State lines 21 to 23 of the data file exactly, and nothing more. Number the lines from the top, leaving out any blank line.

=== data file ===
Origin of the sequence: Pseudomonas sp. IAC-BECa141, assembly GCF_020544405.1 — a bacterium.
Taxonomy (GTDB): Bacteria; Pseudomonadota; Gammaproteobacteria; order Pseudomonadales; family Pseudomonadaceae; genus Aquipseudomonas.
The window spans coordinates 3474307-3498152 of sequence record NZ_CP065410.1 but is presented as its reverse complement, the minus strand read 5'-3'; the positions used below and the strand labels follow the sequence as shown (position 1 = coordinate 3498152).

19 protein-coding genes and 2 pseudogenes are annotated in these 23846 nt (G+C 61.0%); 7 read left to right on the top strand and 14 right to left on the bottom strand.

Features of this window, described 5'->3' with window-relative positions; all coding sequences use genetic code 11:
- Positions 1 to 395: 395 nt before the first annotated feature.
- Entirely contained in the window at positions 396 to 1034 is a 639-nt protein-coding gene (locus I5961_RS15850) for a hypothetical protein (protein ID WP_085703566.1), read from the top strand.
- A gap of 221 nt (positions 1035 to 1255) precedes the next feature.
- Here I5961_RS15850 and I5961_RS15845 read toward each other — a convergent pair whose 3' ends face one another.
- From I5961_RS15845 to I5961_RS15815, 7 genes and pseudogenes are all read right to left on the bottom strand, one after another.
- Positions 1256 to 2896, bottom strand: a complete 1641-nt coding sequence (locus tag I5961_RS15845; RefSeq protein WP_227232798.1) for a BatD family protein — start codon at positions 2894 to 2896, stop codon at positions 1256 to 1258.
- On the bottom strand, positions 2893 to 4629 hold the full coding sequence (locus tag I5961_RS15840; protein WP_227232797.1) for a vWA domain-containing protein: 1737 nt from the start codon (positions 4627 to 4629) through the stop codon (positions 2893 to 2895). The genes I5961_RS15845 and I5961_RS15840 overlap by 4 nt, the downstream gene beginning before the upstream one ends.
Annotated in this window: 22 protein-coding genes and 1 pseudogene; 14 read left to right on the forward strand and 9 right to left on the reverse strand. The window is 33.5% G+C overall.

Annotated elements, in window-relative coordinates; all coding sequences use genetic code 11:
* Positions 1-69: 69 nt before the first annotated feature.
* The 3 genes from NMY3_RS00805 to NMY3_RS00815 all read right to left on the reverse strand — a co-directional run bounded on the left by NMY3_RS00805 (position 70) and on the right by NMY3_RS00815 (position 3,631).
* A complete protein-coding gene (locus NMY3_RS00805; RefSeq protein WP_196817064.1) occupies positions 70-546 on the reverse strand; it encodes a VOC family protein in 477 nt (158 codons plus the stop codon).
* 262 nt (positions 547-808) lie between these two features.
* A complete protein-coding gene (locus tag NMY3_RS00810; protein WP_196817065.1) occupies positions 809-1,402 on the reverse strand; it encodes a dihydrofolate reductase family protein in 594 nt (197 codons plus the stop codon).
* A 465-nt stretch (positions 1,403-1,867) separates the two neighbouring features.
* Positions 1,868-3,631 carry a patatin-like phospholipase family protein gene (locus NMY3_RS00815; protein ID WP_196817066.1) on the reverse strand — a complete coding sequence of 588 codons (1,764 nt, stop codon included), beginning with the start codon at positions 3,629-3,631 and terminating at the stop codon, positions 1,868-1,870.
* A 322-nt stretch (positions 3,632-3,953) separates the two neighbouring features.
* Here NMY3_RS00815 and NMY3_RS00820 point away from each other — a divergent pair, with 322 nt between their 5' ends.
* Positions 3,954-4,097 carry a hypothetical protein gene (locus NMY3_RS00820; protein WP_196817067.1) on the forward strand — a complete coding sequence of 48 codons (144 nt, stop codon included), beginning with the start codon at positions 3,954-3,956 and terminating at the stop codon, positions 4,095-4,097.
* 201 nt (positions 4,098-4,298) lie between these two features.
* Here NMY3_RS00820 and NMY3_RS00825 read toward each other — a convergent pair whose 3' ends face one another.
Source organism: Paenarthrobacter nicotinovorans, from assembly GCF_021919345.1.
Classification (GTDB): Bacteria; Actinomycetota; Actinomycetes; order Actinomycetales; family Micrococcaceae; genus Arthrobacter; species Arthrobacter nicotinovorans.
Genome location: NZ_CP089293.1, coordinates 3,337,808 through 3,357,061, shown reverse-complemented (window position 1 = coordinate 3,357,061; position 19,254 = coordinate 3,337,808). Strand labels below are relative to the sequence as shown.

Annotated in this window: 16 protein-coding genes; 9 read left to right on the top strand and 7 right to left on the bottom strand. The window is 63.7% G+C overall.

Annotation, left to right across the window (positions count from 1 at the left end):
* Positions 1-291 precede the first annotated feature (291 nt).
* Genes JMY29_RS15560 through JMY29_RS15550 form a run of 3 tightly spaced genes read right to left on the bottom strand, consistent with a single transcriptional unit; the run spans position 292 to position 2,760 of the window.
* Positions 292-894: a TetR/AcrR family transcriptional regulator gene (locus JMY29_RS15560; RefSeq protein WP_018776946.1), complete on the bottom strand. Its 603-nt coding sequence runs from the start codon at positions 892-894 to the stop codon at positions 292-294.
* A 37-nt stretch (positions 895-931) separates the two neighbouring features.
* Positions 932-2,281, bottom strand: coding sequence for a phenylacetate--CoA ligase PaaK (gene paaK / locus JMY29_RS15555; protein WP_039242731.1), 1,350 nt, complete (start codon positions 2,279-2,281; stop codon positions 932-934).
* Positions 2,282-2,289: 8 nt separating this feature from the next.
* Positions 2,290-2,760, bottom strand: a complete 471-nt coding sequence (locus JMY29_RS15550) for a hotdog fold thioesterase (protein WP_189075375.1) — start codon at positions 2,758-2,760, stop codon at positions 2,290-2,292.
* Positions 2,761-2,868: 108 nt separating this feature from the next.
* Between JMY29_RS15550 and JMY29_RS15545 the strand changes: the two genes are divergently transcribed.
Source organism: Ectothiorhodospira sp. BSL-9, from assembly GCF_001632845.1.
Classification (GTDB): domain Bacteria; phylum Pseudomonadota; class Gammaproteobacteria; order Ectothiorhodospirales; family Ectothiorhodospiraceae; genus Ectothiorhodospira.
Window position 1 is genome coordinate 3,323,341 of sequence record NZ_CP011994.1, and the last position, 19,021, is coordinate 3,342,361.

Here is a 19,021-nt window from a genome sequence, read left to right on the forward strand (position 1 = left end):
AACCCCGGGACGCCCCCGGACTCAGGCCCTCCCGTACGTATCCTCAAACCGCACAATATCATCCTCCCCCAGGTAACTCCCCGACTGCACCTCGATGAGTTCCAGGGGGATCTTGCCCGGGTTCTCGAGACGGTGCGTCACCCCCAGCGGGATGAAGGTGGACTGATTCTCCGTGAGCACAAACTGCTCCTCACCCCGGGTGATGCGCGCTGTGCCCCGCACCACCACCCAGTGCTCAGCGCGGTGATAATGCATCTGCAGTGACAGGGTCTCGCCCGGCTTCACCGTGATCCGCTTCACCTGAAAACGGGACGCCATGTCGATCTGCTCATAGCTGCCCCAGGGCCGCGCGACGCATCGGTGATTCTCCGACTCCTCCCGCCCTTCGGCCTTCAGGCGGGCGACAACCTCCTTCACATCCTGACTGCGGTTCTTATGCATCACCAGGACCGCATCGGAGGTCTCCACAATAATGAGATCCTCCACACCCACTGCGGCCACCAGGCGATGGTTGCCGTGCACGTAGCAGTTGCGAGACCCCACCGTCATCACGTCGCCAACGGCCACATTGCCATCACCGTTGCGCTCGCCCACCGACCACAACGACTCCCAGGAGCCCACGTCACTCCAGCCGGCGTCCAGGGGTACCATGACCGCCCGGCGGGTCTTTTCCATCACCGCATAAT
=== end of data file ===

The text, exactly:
* Positions 1,868-3,631 carry a patatin-like phospholipase family protein gene (locus NMY3_RS00815; protein ID WP_196817066.1) on the reverse strand — a complete coding sequence of 588 codons (1,764 nt, stop codon included), beginning with the start codon at positions 3,629-3,631 and terminating at the stop codon, positions 1,868-1,870.
* A 322-nt stretch (positions 3,632-3,953) separates the two neighbouring features.
* Here NMY3_RS00815 and NMY3_RS00820 point away from each other — a divergent pair, with 322 nt between their 5' ends.